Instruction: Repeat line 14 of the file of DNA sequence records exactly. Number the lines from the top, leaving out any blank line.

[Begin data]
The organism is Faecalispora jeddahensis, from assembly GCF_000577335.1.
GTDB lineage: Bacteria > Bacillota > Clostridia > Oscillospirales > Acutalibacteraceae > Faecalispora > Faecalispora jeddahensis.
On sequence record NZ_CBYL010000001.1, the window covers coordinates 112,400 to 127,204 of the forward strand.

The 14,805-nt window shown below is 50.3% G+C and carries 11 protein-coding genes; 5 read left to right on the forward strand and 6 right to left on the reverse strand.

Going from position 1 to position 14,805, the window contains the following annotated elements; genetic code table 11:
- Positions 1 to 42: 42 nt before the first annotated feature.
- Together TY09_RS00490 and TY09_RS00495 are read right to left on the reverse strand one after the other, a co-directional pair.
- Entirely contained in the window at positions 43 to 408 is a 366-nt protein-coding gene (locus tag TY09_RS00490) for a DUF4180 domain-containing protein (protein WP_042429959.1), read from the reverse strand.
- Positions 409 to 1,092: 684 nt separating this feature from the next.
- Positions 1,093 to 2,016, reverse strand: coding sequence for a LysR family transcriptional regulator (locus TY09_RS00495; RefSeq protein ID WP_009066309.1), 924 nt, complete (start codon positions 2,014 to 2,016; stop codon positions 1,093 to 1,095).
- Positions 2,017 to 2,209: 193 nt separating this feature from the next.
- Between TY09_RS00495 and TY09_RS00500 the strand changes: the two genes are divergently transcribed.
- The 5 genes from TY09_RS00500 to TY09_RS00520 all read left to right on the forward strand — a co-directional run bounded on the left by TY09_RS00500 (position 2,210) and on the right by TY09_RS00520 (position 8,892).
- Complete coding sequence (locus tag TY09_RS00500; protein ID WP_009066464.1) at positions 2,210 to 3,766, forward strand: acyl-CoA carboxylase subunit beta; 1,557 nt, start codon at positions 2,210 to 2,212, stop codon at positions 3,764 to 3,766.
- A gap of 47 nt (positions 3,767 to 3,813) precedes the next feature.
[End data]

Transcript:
- Complete coding sequence (locus tag TY09_RS00500; protein ID WP_009066464.1) at positions 2,210 to 3,766, forward strand: acyl-CoA carboxylase subunit beta; 1,557 nt, start codon at positions 2,210 to 2,212, stop codon at positions 3,764 to 3,766.